Duvall Passive House

This is a new house located in Duvall, a small town in NE King County. The clients were two teachers, one of whom, a high school physics teacher, took a sabbatical to act as the general contractor for the project. The site is in a rural area on the outskirts of town.

The homeowners’ goals for the project were to:

  • build a Net-Zero Energy home (incl. an electric car – no utility or gasoline bills for the rest of time);
  • use only renewable/ sustainable/ non-toxic materials (no foam!);
  • make the project affordable;
  • build something that would last for 100+ years;
  • help revolutionize the building industry;
  • promote Passive Houses for all!

The house is two stories with an attic, and no basement. It’s traditional in style, but very cutting edge in its performance:

  • R-50 walls, R-85 roof, R-38 floor;
  • sustainable materials (no foam);
  • Vapor open (drys to inside and outside);
  • no thermal-bridging;
  • protected OSB air barrier;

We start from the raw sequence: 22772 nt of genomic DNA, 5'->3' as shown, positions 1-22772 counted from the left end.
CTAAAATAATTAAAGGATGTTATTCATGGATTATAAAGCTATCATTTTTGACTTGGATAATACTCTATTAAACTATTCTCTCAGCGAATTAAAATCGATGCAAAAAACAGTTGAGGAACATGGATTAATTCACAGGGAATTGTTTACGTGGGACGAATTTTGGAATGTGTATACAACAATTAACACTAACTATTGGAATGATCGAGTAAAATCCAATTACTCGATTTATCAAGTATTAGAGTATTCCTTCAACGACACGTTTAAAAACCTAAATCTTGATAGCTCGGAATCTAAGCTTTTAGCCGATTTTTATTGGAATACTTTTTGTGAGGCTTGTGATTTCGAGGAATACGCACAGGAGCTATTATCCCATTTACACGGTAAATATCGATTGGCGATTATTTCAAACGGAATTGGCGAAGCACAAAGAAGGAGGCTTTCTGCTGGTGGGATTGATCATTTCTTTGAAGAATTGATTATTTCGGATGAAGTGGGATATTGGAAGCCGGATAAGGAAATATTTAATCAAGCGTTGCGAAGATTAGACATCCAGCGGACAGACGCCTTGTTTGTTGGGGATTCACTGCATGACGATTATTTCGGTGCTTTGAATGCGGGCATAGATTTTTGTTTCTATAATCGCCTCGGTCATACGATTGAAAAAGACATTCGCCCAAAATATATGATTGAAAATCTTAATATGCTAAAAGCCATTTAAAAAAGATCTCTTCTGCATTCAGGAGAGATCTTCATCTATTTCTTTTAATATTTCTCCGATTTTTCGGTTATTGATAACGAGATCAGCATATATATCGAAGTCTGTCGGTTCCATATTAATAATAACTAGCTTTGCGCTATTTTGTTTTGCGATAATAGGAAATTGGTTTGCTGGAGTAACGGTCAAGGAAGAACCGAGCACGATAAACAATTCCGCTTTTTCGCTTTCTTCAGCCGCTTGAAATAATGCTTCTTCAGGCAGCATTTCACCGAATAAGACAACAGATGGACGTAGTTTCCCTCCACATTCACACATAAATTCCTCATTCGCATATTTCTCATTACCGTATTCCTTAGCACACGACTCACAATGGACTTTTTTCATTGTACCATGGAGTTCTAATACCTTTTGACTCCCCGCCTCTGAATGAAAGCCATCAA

• 2/3 Insulation outside of OSB (keep OSB above dew point);
  • triple-glazed windows;
  • space heating by ductless mini-split heat pumps;
  • heat recovery ventilator for fresh air;
  • heat pump water heater;
  • 10 kW PV array.

Passive House stats:

  • Space Heating – 3.12 kBtu/s.f/yr (below req’d. limit of 4.75)
  • Primary Energy – 25.8 kBtu/s.f/yr (below req’d. limit of 38)
  • Blower door test results – 0.40 ACH at 50 Pascals!

2 thoughts on “Duvall Passive House

  1. Hi Jim,

    I emailed you couple years ago to design my passive house. You aren’t available during that time. Now, my house is under construction. Just wondering, if you aren’t using foams material, what other material can replace foams.


    • Hi Wendy-
      We just used dense-pack cellulose insulation in areas where often foam might be used. For example, where often a house like this without a basement would be slab on grade with rigid insulation underneath, here we did a crawlspace with cellulose insulation in the floor joists. Also in the exterior walls, rather than installing rigid foam insulation outside the sheathing, we did a layered wall with cellulose inside and out. This was a goal of the homeowner from the start – to not use any foam insulation, because of the GWP (global-warming potential) of plastic foams.

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